The guys over at geeksugar recently did a feature on the most awesome geeky cookies they could find. My personal favorite of the bunch – these video game controller cookies from Ms. Humble of Not So Humble Pie.
While I do see the photographic beauty in these exploding Xbox 360 consoles, just like the Apple products that were shot, I wonder if his is just a colossal waste. Admittedly, it makes a bold statement.
I can’t figure out what the obsession is with companies dipping gadgets in tacky crystals. Maybe it’s so bloggers like me will write about them. Damn. I’m just perpetuating the madness. I’m part of the problem, not the solution.
Thanks to a little clever Kinect hacking, you can now be rendered invisible.
Coder Takayuki Fukatsu figured out a way to replace his image with an invisibility cloak when viewed through the Kinect’s eyes. The way it works is by using a software hack (built with Openframeworks) to apply a copy of the background image onto the shape of his body as he moves around the room.
Kinect hacker Yankeyan is at it again. Last time, he made a lightsaber with his Kinect. This time, he’s playing Super Mario Bros. – as Mario.
By taking his physical movements and converting them into running and jumping movements for Mario, he’s managed to create the first controller-free version of the game that I’ve seen.
You’ve probably seen a handful of console cakes by now, even Xbox 360 cakes. But what about a specific type of Xbox 360 cake? One lucky husband got this extra special cake for his birthday a couple of months ago:
The perfect combo to the Halo: Reach box cake.
Hacks of the Microsoft Kinect are just flooding in now that the device is in the hands of geeks everywhere. I bet Microsoft never thought people would be using the Kinect for anything other than gaming as it was intended.
Let the Kinect hacking begin! Less than a month after the motion-detection camera hit shelves, hackers are starting to figure out all sorts of cool stuff you can do with Microsoft’s Xbox 360 wonder-gadget.
Never underestimate the desire of a geek to do something geeky and brag about it even if there is no real point to what they are doing. There were reports flowing all over recently that the new Xbox 360 Kinect device was hacked to work on Windows 7 computers.
Unless you’ve been living in a cave somewhere, you must be aware that Microsoft has just released their Wii-competitor. It’s an accessory that works with your Xbox 360 and it’s called Kinect. What’s really interesting is how the Kinect works when looked at with an infrared camera.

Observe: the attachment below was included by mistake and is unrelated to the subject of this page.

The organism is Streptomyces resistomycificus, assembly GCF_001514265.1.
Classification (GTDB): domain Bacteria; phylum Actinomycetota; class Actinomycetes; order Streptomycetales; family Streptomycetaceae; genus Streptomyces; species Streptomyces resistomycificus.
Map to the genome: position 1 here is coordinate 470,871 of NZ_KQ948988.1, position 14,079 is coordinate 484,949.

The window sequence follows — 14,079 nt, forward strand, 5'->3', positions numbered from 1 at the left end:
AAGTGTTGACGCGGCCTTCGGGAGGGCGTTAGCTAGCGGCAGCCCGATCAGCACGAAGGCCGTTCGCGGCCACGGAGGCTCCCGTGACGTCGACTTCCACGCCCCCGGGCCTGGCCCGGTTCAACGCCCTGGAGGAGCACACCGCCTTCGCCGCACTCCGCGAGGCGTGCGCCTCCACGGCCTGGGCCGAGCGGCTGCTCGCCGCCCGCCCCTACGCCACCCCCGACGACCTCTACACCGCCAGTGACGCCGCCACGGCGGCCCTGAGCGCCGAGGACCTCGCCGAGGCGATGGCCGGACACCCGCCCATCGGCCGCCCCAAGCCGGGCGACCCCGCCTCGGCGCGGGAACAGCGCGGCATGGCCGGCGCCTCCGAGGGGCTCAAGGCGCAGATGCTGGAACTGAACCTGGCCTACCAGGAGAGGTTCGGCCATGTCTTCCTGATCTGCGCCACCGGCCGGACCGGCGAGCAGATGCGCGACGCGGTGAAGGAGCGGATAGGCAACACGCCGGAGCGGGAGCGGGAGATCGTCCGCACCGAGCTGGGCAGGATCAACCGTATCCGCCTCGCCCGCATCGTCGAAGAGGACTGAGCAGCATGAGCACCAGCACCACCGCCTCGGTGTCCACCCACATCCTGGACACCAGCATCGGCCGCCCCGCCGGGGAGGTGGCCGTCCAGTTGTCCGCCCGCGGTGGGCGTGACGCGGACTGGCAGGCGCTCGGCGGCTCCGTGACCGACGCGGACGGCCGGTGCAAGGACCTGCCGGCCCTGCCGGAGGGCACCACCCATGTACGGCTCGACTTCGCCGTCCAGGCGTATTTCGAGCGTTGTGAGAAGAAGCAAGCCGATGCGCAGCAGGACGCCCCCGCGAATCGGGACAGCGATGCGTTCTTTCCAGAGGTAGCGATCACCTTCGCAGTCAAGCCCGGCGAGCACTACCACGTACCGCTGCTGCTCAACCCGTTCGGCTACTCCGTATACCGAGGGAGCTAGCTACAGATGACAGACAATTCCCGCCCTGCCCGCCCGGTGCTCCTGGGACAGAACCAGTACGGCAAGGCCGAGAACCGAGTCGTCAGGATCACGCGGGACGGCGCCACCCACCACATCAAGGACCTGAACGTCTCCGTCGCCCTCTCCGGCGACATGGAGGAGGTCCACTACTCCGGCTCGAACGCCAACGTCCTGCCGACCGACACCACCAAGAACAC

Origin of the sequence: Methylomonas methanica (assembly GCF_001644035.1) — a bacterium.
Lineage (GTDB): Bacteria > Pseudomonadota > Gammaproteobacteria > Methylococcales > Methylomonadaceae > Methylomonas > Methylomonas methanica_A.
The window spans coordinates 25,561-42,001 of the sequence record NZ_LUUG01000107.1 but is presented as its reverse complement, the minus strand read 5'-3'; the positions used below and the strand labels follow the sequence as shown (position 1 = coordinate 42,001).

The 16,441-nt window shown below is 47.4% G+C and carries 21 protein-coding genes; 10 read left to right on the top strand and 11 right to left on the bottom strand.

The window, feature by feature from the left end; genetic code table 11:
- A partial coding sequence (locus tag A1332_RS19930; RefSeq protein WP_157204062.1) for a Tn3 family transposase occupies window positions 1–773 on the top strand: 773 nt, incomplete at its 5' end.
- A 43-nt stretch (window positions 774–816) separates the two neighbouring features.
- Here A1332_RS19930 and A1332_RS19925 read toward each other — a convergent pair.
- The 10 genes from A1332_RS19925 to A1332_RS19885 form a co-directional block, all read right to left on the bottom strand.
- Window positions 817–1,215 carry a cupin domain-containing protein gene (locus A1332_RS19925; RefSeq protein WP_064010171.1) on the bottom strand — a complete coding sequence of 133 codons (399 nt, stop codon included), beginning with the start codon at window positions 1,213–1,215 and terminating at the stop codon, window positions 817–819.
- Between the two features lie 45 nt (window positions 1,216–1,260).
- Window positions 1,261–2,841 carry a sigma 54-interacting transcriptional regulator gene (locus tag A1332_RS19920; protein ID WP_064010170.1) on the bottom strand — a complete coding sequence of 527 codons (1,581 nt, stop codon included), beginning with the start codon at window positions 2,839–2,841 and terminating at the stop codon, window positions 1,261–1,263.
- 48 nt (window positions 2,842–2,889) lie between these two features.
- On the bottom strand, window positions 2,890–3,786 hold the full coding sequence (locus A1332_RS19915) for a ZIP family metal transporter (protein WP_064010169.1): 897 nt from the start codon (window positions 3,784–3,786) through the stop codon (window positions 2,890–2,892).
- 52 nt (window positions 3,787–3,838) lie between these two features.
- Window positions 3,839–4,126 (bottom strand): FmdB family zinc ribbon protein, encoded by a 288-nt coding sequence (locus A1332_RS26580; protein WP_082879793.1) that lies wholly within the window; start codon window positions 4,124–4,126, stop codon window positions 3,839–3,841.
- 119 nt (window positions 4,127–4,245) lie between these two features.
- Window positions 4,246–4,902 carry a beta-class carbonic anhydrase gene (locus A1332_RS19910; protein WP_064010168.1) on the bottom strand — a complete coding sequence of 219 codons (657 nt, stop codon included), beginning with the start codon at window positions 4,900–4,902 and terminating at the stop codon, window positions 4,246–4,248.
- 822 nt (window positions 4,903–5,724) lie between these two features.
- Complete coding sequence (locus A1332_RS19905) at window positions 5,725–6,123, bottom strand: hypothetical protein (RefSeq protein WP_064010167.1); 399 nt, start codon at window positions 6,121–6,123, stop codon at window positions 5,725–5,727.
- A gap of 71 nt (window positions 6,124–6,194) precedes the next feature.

The video that you can see here shows that the Kinect fires out a series of IR dots into your room, so that it can determine and predict a pattern that it can recognize.
The dudes over at iFixit just love to rip stuff apart. Now, on the launch day of Microsoft’s much anticipated Xbox 360 Kinect peripheral, they stripped one of these set-top gadgets down to its bare essence.
With the Kinect priced at $149 (USD), I figured there’d be a significant amount of complexity inside the device, and that’s exactly what the iFixit guys found.
It’s not the only controller with problems, but it’s no secret that the d-pad on the vanilla Xbox 360 controller has its flaws. It’s basically one big button that serves four functions or directions, and sometimes this hampers accuracy when playing the game.
This is far from the first time that Ben Heck has put together an Xbox 360 portable, but it is the first Xbox 360 Slim portable he’s done – or that anyone has completed, for that matter.
The new Xbox 360 Slim portable really is slimmer than his earlier attempts, measuring 1.5″
While it certainly wouldn’t be the first game I’ve heard of where pooping is a central element (yeah, I can’t believe it either), but Poopocalypse definitely has the best name of the genre.
From what I can tell, Wolpertinger Games‘ Xbox Live Indie game is all about pooping pidgeons.